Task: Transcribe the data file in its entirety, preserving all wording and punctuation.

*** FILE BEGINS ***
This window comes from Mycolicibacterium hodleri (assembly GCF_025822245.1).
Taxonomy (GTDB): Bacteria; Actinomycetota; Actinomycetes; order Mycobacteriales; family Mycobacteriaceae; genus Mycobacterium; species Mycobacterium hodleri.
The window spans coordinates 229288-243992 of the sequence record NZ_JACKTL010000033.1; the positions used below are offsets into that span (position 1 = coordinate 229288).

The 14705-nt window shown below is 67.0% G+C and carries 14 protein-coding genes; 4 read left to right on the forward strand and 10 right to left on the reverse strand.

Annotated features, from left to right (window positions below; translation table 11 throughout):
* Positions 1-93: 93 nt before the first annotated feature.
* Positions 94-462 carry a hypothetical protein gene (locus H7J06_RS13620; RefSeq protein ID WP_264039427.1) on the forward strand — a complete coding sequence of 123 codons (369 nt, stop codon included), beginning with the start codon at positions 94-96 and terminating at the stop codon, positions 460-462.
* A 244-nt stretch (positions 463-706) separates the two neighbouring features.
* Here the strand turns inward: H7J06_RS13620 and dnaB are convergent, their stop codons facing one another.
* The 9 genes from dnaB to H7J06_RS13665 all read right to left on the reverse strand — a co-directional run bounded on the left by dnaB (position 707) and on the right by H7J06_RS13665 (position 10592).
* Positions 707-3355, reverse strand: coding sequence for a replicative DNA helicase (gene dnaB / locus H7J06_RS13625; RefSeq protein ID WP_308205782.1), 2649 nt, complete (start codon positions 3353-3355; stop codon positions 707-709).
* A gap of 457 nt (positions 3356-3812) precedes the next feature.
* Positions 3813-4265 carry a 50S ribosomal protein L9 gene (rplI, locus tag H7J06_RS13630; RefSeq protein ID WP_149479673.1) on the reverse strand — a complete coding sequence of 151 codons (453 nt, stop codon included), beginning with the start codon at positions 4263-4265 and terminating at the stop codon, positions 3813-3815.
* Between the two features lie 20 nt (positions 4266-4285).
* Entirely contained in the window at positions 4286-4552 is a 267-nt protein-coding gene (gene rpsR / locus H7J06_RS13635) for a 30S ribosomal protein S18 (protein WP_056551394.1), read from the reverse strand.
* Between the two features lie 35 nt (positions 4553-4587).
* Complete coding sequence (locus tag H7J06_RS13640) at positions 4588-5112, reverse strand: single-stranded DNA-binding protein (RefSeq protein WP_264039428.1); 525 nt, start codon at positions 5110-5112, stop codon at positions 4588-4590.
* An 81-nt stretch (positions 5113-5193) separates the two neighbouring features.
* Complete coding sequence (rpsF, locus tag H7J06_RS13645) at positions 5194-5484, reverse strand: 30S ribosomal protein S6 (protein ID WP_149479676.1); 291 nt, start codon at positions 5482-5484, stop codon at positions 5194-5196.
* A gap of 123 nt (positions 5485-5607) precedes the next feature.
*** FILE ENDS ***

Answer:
This window comes from Mycolicibacterium hodleri (assembly GCF_025822245.1).
Taxonomy (GTDB): Bacteria; Actinomycetota; Actinomycetes; order Mycobacteriales; family Mycobacteriaceae; genus Mycobacterium; species Mycobacterium hodleri.
The window spans coordinates 229288-243992 of the sequence record NZ_JACKTL010000033.1; the positions used below are offsets into that span (position 1 = coordinate 229288).

The 14705-nt window shown below is 67.0% G+C and carries 14 protein-coding genes; 4 read left to right on the forward strand and 10 right to left on the reverse strand.

Annotated features, from left to right (window positions below; translation table 11 throughout):
* Positions 1-93: 93 nt before the first annotated feature.
* Positions 94-462 carry a hypothetical protein gene (locus H7J06_RS13620; RefSeq protein ID WP_264039427.1) on the forward strand — a complete coding sequence of 123 codons (369 nt, stop codon included), beginning with the start codon at positions 94-96 and terminating at the stop codon, positions 460-462.
* A 244-nt stretch (positions 463-706) separates the two neighbouring features.
* Here the strand turns inward: H7J06_RS13620 and dnaB are convergent, their stop codons facing one another.
* The 9 genes from dnaB to H7J06_RS13665 all read right to left on the reverse strand — a co-directional run bounded on the left by dnaB (position 707) and on the right by H7J06_RS13665 (position 10592).
* Positions 707-3355, reverse strand: coding sequence for a replicative DNA helicase (gene dnaB / locus H7J06_RS13625; RefSeq protein ID WP_308205782.1), 2649 nt, complete (start codon positions 3353-3355; stop codon positions 707-709).
* A gap of 457 nt (positions 3356-3812) precedes the next feature.
* Positions 3813-4265 carry a 50S ribosomal protein L9 gene (rplI, locus tag H7J06_RS13630; RefSeq protein ID WP_149479673.1) on the reverse strand — a complete coding sequence of 151 codons (453 nt, stop codon included), beginning with the start codon at positions 4263-4265 and terminating at the stop codon, positions 3813-3815.
* Between the two features lie 20 nt (positions 4266-4285).
* Entirely contained in the window at positions 4286-4552 is a 267-nt protein-coding gene (gene rpsR / locus H7J06_RS13635) for a 30S ribosomal protein S18 (protein WP_056551394.1), read from the reverse strand.
* Between the two features lie 35 nt (positions 4553-4587).
* Complete coding sequence (locus tag H7J06_RS13640) at positions 4588-5112, reverse strand: single-stranded DNA-binding protein (RefSeq protein WP_264039428.1); 525 nt, start codon at positions 5110-5112, stop codon at positions 4588-4590.
* An 81-nt stretch (positions 5113-5193) separates the two neighbouring features.
* Complete coding sequence (rpsF, locus tag H7J06_RS13645) at positions 5194-5484, reverse strand: 30S ribosomal protein S6 (protein ID WP_149479676.1); 291 nt, start codon at positions 5482-5484, stop codon at positions 5194-5196.
* A gap of 123 nt (positions 5485-5607) precedes the next feature.